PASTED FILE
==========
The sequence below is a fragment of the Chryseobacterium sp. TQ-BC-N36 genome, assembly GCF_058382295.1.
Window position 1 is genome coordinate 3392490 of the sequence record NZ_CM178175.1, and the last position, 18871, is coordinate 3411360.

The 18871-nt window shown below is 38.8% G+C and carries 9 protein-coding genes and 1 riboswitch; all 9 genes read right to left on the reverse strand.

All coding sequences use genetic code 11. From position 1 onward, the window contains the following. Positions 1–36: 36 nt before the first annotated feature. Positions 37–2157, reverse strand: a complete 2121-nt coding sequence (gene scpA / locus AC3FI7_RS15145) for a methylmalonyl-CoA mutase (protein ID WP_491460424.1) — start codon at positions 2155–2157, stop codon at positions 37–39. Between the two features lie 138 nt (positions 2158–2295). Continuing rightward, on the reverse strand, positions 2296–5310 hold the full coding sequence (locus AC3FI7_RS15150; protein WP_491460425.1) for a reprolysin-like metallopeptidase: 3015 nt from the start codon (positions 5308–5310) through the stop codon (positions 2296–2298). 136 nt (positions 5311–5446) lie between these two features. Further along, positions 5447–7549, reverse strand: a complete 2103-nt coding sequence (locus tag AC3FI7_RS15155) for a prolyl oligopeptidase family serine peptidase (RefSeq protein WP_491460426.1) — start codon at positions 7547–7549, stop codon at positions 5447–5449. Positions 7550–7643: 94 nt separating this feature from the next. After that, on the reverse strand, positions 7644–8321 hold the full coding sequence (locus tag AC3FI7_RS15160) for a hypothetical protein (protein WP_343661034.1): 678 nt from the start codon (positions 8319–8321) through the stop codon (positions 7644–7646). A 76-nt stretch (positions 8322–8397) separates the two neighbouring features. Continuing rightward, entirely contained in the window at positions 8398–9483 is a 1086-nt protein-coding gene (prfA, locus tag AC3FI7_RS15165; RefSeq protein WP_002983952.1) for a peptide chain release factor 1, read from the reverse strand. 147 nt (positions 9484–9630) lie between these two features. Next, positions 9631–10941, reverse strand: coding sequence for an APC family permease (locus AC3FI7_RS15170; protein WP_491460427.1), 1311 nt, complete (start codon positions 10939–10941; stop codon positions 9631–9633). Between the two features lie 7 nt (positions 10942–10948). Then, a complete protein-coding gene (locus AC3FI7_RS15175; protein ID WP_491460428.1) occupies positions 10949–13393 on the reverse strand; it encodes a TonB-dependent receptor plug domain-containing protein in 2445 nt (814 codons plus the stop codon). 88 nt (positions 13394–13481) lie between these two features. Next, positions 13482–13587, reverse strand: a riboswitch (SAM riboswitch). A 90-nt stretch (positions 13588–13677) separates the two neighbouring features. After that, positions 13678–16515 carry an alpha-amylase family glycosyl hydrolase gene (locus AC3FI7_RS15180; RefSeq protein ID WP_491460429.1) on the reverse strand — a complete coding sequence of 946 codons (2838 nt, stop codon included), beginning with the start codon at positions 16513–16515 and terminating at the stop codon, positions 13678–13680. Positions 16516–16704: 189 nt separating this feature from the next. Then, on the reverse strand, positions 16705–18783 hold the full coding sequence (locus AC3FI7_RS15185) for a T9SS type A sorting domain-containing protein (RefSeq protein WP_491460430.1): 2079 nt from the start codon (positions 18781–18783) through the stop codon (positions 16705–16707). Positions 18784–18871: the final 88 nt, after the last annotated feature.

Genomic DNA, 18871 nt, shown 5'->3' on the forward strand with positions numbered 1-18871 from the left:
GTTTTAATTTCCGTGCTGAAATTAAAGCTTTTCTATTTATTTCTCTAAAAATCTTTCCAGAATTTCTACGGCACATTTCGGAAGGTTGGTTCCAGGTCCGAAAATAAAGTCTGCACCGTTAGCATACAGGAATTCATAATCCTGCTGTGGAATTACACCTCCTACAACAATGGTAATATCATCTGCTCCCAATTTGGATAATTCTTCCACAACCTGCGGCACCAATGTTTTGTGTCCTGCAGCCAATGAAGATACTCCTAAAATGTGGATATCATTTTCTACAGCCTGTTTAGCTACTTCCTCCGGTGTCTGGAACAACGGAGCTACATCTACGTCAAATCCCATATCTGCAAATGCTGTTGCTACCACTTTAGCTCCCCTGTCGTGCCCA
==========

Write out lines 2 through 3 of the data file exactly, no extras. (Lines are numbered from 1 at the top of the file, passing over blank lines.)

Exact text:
Window position 1 is genome coordinate 3392490 of the sequence record NZ_CM178175.1, and the last position, 18871, is coordinate 3411360.

The 18871-nt window shown below is 38.8% G+C and carries 9 protein-coding genes and 1 riboswitch; all 9 genes read right to left on the reverse strand.